Title: In-Sight: Independent Interview-Based Journal

Web Domain: http://www.in-sightjournal.com

Individual Publication Date: August 8, 2020

Issue Publication Date: September 1, 2020

Name of Publisher: In-Sight Publishing

Frequency: Three Times Per Year

Words: 1,511

ISSN 2369-6885

Abstract

Anja Jaenicke is a German Poet and Actor. She discusses: the common emotive themes; highly productive; “Pen Gwyn – The white head”; “Das Spiegelbild des Seins”; “John Dee on the shoulders of Issac Newton”; and the books at Amazon.com.

Keywords: Anja Jaenicke, Germany, Isaac Newton, John Dee.

An Interview with Anja Jaenicke on Productivity, “Pen Gwyn – The white head,” “Das Spiegelbild des Seins,” and “John Dee on the shoulders of Issac Newton” (Part Four)[1],[2]*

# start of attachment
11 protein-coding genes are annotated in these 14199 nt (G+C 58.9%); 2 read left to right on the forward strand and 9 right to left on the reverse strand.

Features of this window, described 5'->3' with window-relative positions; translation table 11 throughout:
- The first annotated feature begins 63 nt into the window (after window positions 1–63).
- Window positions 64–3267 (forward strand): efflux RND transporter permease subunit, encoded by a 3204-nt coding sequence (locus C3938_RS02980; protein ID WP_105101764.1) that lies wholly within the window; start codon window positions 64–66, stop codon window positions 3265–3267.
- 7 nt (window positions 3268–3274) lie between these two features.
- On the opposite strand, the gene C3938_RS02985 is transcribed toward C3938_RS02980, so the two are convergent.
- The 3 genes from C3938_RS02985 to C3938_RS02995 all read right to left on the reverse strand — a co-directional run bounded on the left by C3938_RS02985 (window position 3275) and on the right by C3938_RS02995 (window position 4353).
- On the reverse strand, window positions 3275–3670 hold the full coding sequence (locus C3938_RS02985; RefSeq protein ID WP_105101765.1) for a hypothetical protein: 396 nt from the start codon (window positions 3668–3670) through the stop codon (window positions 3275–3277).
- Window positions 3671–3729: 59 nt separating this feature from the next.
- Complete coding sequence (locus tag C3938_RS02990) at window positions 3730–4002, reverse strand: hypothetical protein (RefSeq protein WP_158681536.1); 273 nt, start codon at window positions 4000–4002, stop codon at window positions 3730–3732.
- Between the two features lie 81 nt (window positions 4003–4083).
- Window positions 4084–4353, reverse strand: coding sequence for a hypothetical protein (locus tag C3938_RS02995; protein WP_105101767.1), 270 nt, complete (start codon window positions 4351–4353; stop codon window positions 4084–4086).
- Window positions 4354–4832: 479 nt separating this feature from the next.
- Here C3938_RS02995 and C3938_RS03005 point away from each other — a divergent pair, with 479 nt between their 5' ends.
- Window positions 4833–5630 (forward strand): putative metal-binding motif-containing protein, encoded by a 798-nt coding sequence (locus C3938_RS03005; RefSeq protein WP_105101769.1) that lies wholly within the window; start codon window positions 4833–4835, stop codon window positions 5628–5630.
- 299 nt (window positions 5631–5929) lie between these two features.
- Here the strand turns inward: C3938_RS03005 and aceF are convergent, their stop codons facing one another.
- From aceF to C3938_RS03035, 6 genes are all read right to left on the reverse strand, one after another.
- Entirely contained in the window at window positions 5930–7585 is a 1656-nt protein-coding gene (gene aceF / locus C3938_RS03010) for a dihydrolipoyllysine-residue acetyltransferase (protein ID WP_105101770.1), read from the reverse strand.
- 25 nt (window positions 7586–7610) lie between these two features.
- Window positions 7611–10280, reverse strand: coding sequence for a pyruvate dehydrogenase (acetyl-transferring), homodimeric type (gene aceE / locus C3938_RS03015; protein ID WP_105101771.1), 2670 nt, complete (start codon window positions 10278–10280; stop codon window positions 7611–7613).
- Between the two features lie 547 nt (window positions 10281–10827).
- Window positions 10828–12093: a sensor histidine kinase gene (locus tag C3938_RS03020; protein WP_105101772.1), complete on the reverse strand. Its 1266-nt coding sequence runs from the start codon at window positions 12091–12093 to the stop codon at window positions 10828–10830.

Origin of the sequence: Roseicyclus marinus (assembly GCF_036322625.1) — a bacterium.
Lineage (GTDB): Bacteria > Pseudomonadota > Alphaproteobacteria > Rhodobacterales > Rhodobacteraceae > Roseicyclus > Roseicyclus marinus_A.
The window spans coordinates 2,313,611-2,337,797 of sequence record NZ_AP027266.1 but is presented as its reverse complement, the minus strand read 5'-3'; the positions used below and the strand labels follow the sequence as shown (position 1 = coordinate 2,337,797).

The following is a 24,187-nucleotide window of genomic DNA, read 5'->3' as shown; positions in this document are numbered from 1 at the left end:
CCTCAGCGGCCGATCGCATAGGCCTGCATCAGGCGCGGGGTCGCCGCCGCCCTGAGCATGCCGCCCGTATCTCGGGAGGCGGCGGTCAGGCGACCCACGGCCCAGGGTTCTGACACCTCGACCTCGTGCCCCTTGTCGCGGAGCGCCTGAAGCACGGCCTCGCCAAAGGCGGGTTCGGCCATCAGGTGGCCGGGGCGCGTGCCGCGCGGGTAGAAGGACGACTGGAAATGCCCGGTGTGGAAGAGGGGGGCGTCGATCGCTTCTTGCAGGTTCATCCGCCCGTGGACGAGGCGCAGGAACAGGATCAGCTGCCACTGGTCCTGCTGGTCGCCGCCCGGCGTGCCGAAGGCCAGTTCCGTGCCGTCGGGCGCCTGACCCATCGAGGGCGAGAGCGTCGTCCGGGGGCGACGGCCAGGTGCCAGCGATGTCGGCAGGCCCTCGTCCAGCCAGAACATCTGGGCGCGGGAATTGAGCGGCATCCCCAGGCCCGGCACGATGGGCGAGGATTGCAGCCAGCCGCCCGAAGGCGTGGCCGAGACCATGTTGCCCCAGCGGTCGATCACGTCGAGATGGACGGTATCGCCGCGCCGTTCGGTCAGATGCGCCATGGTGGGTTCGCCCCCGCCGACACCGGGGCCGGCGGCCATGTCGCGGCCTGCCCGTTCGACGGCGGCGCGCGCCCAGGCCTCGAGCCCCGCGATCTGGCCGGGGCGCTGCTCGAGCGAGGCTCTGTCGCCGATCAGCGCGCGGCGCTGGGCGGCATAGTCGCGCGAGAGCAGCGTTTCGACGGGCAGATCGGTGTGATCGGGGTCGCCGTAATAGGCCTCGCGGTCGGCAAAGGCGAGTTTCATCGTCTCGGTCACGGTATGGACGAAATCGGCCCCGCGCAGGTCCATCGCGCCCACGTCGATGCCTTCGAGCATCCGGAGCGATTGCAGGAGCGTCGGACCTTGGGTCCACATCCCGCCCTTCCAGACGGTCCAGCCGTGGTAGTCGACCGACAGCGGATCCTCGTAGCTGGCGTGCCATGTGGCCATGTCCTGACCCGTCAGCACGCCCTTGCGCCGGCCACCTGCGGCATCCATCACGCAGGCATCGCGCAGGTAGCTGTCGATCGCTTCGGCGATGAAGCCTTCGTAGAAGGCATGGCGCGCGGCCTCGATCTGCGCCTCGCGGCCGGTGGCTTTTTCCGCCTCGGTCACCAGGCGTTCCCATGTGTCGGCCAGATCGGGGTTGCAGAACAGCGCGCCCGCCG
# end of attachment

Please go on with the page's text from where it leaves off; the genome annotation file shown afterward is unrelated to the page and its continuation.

*Please see the footnotes, bibliography, and citation style listing after the interview.*

1. Scott Douglas Jacobsen: For some of your artistic productions, based on the images you sent me, there is a sense of dreariness, angst especially in “Das Spiegelbild des Seins” the sense of not know what is going on what is going to happen while desperately wanting to know what will happen. What are some of the common emotive themes of the work for you?

Anja Jaenicke: If you are referring to the scene photos of “Das Spiegelbild des Seins” (The Mirror Image of Being”) it is very easy. The Film is based on a novel written by me and it is a crossover between mystery and classical psycho thriller, where psycho implies angst and the fact that you do not know what comes next is the suspense or the thrill.

Regarding my other works I think I am rather versatile and there are not many common themes in my creations.

2. Jacobsen: You have been highly productive. Yet you lament a culture of mediocrity in the country. You are not the first to note that to me. Why?